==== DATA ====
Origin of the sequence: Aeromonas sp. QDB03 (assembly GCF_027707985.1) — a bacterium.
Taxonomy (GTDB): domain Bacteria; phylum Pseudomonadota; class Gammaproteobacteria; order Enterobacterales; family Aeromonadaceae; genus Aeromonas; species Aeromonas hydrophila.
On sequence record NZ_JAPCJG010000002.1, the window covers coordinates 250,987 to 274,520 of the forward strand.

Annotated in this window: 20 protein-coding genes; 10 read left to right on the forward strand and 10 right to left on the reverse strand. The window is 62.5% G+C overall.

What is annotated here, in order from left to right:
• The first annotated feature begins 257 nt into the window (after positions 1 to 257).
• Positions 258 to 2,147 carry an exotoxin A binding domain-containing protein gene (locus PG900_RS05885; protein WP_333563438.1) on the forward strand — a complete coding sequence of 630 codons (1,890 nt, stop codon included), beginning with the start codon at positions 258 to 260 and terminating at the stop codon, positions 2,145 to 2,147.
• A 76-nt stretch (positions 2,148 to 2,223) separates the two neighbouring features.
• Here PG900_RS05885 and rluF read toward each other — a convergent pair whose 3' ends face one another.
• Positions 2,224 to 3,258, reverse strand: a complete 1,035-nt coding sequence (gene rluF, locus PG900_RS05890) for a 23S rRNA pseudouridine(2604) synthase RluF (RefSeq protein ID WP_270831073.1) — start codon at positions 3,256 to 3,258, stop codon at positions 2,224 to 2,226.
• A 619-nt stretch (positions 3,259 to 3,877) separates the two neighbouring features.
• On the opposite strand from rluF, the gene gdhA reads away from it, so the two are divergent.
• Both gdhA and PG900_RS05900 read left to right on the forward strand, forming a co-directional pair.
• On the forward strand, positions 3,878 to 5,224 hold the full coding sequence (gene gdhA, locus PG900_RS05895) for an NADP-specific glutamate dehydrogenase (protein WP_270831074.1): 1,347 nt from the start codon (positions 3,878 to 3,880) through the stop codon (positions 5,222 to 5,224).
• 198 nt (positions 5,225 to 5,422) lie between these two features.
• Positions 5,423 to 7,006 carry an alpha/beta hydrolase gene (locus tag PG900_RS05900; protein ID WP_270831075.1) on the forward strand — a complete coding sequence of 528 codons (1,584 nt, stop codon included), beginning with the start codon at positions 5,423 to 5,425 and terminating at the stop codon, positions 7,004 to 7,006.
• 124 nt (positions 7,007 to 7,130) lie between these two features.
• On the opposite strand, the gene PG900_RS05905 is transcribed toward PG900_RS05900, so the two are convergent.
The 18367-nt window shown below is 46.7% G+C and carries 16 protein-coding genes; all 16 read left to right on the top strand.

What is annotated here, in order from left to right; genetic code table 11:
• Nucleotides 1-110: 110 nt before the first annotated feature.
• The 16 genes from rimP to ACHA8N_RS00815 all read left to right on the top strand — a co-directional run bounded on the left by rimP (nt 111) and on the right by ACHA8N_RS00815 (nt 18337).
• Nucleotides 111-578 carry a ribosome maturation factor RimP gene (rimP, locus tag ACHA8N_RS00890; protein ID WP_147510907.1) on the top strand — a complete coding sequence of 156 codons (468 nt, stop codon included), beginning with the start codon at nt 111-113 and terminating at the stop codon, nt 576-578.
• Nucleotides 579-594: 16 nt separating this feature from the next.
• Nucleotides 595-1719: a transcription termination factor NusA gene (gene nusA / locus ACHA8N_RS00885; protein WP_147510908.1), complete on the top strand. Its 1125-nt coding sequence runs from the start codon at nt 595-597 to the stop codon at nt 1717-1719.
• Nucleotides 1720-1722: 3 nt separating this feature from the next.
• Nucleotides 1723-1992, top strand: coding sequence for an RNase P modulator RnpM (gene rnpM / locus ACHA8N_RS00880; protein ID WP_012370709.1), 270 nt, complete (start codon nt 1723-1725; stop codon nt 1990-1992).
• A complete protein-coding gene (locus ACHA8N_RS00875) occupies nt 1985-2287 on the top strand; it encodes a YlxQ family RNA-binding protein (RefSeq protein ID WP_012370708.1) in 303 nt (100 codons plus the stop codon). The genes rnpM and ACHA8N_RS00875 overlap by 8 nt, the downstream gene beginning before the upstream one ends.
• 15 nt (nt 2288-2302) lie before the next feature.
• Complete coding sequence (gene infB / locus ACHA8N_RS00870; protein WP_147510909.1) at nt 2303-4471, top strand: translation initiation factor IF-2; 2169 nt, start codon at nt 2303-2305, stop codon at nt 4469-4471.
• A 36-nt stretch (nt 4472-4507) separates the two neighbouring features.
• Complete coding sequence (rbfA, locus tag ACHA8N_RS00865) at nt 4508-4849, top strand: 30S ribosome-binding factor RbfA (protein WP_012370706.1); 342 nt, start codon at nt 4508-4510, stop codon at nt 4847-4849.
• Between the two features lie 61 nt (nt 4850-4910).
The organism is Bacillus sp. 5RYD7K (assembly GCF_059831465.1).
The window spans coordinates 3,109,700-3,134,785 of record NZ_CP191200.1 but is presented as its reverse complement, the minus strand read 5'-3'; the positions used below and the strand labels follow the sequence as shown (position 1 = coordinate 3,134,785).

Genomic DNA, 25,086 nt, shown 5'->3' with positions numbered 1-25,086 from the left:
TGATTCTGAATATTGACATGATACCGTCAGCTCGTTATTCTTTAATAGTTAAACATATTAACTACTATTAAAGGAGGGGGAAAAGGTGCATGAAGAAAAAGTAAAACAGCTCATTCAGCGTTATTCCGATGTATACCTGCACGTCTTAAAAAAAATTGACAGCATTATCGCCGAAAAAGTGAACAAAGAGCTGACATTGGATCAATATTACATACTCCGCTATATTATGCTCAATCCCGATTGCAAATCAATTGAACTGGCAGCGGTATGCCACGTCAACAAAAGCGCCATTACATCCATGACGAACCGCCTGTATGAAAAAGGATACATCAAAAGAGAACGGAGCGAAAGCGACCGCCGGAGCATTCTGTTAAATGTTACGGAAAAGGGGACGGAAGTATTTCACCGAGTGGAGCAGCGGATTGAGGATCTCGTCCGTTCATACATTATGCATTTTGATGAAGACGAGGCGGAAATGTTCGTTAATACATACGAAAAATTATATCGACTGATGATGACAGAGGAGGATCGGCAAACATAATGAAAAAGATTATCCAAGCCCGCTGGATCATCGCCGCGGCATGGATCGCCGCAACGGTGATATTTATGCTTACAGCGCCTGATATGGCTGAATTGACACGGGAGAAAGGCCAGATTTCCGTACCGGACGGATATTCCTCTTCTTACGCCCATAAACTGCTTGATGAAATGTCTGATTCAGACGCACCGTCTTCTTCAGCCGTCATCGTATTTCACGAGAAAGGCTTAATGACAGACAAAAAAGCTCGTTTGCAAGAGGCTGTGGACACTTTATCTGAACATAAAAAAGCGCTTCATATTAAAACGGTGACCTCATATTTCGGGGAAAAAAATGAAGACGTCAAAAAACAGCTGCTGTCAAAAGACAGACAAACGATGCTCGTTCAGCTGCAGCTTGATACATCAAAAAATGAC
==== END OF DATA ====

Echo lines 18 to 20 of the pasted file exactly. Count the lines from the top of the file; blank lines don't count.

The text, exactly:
• On the opposite strand, the gene PG900_RS05905 is transcribed toward PG900_RS05900, so the two are convergent.
The 18367-nt window shown below is 46.7% G+C and carries 16 protein-coding genes; all 16 read left to right on the top strand.

What is annotated here, in order from left to right; genetic code table 11: